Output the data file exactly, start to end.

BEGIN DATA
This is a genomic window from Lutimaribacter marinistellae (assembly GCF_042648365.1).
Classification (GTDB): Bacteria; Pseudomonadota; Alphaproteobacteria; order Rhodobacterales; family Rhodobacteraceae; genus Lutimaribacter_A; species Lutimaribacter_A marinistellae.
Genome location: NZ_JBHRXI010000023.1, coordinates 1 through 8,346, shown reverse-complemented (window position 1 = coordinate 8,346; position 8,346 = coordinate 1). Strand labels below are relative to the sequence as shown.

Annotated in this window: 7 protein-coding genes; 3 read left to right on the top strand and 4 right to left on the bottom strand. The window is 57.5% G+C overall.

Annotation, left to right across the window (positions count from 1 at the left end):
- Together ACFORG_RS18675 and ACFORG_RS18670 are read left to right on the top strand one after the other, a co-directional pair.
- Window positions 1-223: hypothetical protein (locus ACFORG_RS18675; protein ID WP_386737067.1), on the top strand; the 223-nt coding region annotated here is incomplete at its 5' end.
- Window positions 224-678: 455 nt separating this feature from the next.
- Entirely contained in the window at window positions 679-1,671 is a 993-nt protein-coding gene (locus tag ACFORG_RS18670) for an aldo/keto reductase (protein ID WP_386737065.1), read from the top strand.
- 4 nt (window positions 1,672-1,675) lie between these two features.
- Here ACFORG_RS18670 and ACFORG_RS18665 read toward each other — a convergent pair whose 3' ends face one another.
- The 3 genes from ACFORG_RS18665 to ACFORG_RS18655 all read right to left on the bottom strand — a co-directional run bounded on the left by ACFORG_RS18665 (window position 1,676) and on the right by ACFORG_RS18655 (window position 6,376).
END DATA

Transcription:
This is a genomic window from Lutimaribacter marinistellae (assembly GCF_042648365.1).
Classification (GTDB): Bacteria; Pseudomonadota; Alphaproteobacteria; order Rhodobacterales; family Rhodobacteraceae; genus Lutimaribacter_A; species Lutimaribacter_A marinistellae.
Genome location: NZ_JBHRXI010000023.1, coordinates 1 through 8,346, shown reverse-complemented (window position 1 = coordinate 8,346; position 8,346 = coordinate 1). Strand labels below are relative to the sequence as shown.

Annotated in this window: 7 protein-coding genes; 3 read left to right on the top strand and 4 right to left on the bottom strand. The window is 57.5% G+C overall.

Annotation, left to right across the window (positions count from 1 at the left end):
- Together ACFORG_RS18675 and ACFORG_RS18670 are read left to right on the top strand one after the other, a co-directional pair.
- Window positions 1-223: hypothetical protein (locus ACFORG_RS18675; protein ID WP_386737067.1), on the top strand; the 223-nt coding region annotated here is incomplete at its 5' end.
- Window positions 224-678: 455 nt separating this feature from the next.
- Entirely contained in the window at window positions 679-1,671 is a 993-nt protein-coding gene (locus tag ACFORG_RS18670) for an aldo/keto reductase (protein ID WP_386737065.1), read from the top strand.
- 4 nt (window positions 1,672-1,675) lie between these two features.
- Here ACFORG_RS18670 and ACFORG_RS18665 read toward each other — a convergent pair whose 3' ends face one another.
- The 3 genes from ACFORG_RS18665 to ACFORG_RS18655 all read right to left on the bottom strand — a co-directional run bounded on the left by ACFORG_RS18665 (window position 1,676) and on the right by ACFORG_RS18655 (window position 6,376).